For fans of the Rocky series, Rocky II is the forgotten franchise entry – it’s not as brilliant as the first movie, but not as flashy or cheesy as later entries. People often brand Rocky II as the most depressing film in the series as well, since a lot of the subplots delve into pretty heavy territory, with Adrian in a coma and Rocky struggling to adjust to his affluent lifestyle. Fortunately, this is balanced with moments of tender humour (including a hilarious set-piece involving a chicken) as well as a very uplifting and poignant finale. The only area where Rocky II severely falters is in the narrative – it’s more or less a rehash of the first movie, and character behaviour is far more predictable. Seeing the burgeoning family dynamic and watching how Rocky reacts to his sudden influx of money is definitely interesting, but the core conflict – Adrian’s reluctance to see Rocky get back into the ring – is underdeveloped and rather perfunctory.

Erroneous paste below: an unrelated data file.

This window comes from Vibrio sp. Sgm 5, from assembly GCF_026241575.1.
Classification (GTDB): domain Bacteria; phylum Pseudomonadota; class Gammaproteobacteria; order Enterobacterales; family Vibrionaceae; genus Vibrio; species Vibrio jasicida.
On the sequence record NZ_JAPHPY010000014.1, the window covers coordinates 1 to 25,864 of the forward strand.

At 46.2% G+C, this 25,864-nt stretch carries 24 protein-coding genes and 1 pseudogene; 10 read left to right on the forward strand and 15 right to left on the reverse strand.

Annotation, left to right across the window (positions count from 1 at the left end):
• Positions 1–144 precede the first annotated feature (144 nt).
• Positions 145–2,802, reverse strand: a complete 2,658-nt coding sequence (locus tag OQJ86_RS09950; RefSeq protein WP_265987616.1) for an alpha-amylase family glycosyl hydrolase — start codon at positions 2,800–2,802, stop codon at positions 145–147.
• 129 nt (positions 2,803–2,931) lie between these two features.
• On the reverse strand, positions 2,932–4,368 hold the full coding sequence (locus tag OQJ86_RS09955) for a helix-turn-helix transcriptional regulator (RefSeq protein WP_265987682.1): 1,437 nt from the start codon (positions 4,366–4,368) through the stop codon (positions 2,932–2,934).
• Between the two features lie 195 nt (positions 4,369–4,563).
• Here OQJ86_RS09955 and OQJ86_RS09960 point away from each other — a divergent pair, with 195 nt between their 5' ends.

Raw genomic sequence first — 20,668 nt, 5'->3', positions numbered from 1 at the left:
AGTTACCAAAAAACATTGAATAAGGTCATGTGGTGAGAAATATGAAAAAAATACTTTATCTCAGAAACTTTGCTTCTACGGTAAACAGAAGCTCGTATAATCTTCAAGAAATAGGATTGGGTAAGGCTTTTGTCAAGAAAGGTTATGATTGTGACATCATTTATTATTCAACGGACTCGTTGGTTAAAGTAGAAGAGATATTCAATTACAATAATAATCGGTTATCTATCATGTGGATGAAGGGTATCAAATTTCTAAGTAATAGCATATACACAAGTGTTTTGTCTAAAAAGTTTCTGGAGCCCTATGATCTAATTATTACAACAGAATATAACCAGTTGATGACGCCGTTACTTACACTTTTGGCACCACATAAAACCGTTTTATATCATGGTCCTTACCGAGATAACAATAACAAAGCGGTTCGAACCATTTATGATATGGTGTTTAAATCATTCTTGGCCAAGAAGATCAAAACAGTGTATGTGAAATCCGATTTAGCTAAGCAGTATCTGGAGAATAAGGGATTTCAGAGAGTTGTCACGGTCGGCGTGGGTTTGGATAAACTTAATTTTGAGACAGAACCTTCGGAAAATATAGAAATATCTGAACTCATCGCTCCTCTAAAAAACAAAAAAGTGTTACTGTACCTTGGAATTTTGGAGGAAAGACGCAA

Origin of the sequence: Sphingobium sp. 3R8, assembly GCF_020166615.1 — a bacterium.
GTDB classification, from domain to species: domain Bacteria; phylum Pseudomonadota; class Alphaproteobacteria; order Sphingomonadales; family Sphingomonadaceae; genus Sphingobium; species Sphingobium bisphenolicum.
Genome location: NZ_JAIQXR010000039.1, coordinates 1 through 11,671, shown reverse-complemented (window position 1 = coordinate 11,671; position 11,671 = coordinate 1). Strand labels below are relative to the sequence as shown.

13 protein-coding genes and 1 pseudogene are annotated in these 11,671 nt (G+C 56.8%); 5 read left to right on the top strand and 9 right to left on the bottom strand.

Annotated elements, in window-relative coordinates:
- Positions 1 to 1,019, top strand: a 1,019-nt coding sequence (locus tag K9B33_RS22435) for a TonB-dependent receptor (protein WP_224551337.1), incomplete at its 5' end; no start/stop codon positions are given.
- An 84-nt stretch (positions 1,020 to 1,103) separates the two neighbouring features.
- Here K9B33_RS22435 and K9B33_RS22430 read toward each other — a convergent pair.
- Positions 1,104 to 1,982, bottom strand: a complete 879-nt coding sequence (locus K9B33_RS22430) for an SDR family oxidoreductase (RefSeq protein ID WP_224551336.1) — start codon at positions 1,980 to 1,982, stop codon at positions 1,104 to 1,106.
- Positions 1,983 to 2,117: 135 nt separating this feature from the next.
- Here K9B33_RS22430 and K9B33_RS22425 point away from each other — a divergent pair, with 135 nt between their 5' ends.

Due to the huge success of Rocky, Stallone had more money to play with for this follow-up and it shows – the film looks cleaner, brighter and smoother. With all of the rough edges of the original movie thrown away, though, it means Rocky II lacks the grimy authentic edge that made its forerunner such a standout. Additionally, Stallone took the reigns as director here, but his work cannot match up to the efforts of predecessor John G. Avildsen in terms of pacing, and thus Rocky II tends to grow a tad dull at times. With that said, however, the original Rocky was so good due to it being a character drama rather than a sports film, and Rocky II retained that approach commendably. It digs deeper into his relationships with others, and the two-hour runtime comfortably accommodates scenes of character development. More importantly, Rocky II is a tremendously uplifting and motivating film. The training montages and the finale are incredibly affecting in addition to being fun to watch. Bill Conti’s once-again exceptional score heightens the film’s emotionality, as well. Added to this, the final boxing match is notably well-crafted. None of the other boxing matches in the series are as brutal, visceral, sweaty or nail-biting as the climax of Rocky II.